In an early, small clinical trial an experimental drug designed to clear away a toxic protein associated with Parkinson’s disease (PD) was found to be safe in people. This result is a step toward evaluating whether therapies that target the alpha-synuclein protein can slow PD progression. The research appears in the February edition of Movement Disorders.
A new study finds that, overall, lifespan for those living with Parkinson’s disease (PD) is nearly identical to those in the general population. The study looked at a group of diseases called synucleinopathies, including Parkinson’s. The results appear in the May 15 online edition of JAMA Neurology.
Using a new technology, researchers were able to detect trace amounts of toxic alpha-synuclein protein in the cerebrospinal fluid of people with Parkinson’s disease (PD), but not in people without PD. Furthermore, the amount of the protein increased with severity of PD. The results, published in the December 5 online edition of JAMA Neurology, suggest that the technique could be developed as a test to diagnose and monitor Parkinson’s disease.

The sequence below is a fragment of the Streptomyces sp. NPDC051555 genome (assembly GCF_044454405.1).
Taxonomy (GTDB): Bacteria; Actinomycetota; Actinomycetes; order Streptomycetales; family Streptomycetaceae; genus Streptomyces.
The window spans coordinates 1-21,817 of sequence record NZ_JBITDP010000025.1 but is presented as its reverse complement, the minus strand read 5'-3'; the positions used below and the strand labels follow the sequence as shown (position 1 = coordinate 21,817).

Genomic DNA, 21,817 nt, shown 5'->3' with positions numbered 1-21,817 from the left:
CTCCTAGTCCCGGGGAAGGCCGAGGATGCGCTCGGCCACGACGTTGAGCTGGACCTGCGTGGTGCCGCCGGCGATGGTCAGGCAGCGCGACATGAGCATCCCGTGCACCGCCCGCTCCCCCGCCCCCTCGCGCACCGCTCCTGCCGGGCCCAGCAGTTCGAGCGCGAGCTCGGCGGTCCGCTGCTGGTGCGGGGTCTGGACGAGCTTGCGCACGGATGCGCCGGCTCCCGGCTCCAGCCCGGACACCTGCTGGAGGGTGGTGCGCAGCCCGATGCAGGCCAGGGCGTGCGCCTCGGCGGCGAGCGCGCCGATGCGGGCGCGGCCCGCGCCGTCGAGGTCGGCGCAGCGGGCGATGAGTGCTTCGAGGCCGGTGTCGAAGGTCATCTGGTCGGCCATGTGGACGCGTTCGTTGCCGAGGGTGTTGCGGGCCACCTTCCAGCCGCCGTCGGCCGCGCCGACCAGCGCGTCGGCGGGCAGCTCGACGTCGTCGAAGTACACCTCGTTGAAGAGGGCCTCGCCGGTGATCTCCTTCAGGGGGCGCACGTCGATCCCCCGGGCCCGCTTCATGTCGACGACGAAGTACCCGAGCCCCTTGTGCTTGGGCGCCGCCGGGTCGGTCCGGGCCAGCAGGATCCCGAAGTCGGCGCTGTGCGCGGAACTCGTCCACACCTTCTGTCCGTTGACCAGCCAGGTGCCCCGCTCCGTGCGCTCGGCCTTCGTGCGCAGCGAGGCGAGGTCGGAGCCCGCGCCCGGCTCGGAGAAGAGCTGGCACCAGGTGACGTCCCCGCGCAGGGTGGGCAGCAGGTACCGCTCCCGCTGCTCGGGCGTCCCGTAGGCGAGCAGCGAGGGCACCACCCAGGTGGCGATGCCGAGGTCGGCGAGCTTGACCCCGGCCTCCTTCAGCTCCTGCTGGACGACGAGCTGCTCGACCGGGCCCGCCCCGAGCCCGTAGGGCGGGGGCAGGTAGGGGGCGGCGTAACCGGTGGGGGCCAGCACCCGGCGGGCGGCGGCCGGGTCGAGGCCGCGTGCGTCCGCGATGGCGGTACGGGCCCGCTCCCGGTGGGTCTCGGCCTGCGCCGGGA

In experiments with rats, scientists have shown that when nerve cells in the gut are exposed to certain bacteria, it may trigger protein-clumping similar to the clumping found in Parkinson’s disease (PD). The results suggest a possible way in which the protein clumping in PD might begin. The study appears in the October 6 online edition of Scientific Reports.
In the September 30 edition of Science, researchers say they have discovered how toxic protein clumps enter brain cells in Parkinson’s disease (PD) — by unlocking a molecular “door” called LAG3. They also showed that preventing the protein clumps (alpha-synuclein) from entering through this door could slow or prevent PD-like symptoms in mice, suggesting new strategies for therapies.